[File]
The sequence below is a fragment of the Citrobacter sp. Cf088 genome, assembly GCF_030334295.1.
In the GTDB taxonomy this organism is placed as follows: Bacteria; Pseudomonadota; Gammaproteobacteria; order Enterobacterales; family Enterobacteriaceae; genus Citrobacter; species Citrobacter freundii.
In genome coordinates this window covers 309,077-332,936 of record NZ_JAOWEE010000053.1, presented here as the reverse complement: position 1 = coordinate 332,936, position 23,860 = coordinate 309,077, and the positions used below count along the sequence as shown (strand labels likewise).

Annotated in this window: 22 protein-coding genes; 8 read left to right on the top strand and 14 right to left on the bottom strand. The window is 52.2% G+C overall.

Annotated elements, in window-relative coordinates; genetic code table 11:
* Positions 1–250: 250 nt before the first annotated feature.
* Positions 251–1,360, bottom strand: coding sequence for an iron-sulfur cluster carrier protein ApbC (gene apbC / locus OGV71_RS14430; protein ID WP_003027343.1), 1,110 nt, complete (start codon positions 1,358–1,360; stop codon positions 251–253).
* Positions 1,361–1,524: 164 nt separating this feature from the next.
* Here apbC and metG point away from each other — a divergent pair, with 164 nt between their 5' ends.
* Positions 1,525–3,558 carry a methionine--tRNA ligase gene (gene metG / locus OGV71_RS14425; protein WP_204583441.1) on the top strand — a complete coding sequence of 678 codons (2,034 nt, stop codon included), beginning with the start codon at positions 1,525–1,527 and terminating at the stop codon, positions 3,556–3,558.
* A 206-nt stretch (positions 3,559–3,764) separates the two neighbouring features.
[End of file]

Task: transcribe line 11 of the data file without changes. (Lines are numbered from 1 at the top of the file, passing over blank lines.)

* A 206-nt stretch (positions 3,559–3,764) separates the two neighbouring features.